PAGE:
Flaming Hot Heaven: An Illustrated History Of Jollof Rice

September 6, 2018

It’s a packed hall of about a thousand people, and an M.C. is speaking in an accent that he probably acquired off binging American shows. One side of the Hall is a streak of turquoise blue Gele and caps, the other end is Burgundy.

The MC’s jokes aren’t as funny as they were 30 minutes ago, and it’s not because he’s run out of good ones.

It’s the guests who have run out of patience.

An aroma is sifting through the hall, but no waiters come bearing good news. People are putting their hand fans to work, even though the air-conditioning is doing a decent job.

And in a seemingly random moment when the MC hands over what is left of the audience’s attention to the live band, the waiters start rolling in.

Huge trays holding fistfuls of beef, coleslaw, and mede-mede. All of them, sitting pretty on small heaps of Jollof Rice in plates.

The party has now began proper, the music will sound better, guests will aww more, because Jollof Rice is libation to Enjoyment.

But this is not where the Jollof Story begins—you’d have to travel westward, out of Nigeria, to a small Island off the Coast of Senegal, St. Louis.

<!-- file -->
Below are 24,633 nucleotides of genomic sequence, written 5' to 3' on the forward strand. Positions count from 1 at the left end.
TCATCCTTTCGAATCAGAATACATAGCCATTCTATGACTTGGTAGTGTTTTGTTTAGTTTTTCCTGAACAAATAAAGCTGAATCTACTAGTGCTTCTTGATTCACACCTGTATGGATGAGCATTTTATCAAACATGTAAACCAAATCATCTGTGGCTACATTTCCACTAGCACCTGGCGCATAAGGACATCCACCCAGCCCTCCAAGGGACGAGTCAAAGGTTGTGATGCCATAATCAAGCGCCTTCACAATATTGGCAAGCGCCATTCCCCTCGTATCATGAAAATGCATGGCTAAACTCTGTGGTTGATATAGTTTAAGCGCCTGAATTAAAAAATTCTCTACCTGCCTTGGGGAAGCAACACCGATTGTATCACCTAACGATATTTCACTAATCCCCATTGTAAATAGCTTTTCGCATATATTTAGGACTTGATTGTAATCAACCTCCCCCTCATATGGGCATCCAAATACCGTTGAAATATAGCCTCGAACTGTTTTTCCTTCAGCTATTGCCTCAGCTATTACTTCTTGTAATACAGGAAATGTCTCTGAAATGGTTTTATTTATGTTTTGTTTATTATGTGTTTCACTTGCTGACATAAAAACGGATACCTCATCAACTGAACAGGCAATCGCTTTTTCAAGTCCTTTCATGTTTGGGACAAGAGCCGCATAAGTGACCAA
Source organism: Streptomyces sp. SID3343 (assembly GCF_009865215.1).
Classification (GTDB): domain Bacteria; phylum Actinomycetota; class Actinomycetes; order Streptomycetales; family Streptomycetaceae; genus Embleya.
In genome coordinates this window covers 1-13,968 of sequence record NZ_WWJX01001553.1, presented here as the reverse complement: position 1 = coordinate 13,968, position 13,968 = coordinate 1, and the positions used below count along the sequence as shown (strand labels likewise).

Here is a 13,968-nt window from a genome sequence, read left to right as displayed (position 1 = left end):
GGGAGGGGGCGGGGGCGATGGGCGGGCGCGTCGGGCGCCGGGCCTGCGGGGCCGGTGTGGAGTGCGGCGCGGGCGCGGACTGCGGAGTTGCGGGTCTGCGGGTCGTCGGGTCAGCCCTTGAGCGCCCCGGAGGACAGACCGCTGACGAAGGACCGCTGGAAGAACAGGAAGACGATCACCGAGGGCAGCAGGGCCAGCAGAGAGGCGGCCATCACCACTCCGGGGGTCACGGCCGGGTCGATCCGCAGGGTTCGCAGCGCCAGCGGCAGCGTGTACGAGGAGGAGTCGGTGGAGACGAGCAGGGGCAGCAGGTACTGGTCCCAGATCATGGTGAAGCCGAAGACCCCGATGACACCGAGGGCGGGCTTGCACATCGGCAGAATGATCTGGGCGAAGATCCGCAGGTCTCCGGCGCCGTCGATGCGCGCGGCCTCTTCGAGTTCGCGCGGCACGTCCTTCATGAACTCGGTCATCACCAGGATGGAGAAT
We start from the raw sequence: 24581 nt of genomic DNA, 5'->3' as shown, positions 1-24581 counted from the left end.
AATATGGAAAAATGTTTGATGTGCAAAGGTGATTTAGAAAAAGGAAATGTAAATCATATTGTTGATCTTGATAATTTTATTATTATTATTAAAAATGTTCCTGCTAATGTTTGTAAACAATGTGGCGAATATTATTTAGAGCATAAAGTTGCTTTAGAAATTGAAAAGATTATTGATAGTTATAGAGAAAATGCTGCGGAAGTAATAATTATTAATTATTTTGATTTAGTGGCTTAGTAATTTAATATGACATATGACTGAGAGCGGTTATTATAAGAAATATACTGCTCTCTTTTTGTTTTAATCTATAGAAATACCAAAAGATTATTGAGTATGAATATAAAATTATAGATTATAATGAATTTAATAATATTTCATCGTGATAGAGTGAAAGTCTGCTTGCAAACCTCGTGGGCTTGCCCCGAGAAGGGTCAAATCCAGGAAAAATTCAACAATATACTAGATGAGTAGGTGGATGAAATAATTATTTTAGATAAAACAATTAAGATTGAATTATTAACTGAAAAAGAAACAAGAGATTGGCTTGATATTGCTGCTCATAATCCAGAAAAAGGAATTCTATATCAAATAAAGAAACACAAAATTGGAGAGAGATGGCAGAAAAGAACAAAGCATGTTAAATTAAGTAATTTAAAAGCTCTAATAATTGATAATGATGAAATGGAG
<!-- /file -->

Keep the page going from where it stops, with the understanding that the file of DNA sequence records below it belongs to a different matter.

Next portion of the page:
Djolof a.k.a. Wolof Empire

West Africans disagree on many things about Jollof—especially on who has the best—but on the origin of Jollof Rice, there is no debate.

The Wolof Empire was a West African State that ruled over Senegal and Gambia sometime between the 1350s and 1540s. A 1549 Battle of Danki—which had nothing to do with rice—led the four vassal states of the Wolof Empire to become mostly independent.

And so, Djolof—which used to be the old metropolitan capital of the Empire—became a kingdom by itself.

“Give me a pot and I’ll cook up a storm.” – Penda Mbaye (Not exactly her words, but they’ll suffice.)

Fast forward to the 1800s, there lived a chef, cooking meals at ceremonies, experimenting as she went. Penda Mbaye wasn’t exactly a Jollof woman. In fact, she’s believed to have come from Walo, another one of the four vassal states from the old Wolof Empire. As White People came into West Africa with their colonialism, they also brought a wide variety of food from their travels, mainly from South America. They came with food like cassava, pineapples, and even tomatoes.

For Penda Mbaye, fresh food meant fresh opportunities to experiment. One recipe led to another and Penda landed a job as Chef at the Colonial Governor’s Residence in St. Louis.

One meal had a reputation in the governor’s residence; it was a one-pot combo of barley, fish and vegetables cooked together.

A barley shortage came around the time that Asian rice was landing on Senegal’s shores, and in typical Penda fashion, she substituted rice for barley. The magic is created, Penda called it Thiéboudienne (Cheb-oo-jen).

And so, Jollof Rice as we know it was born. It went on to become Senegal’s pride.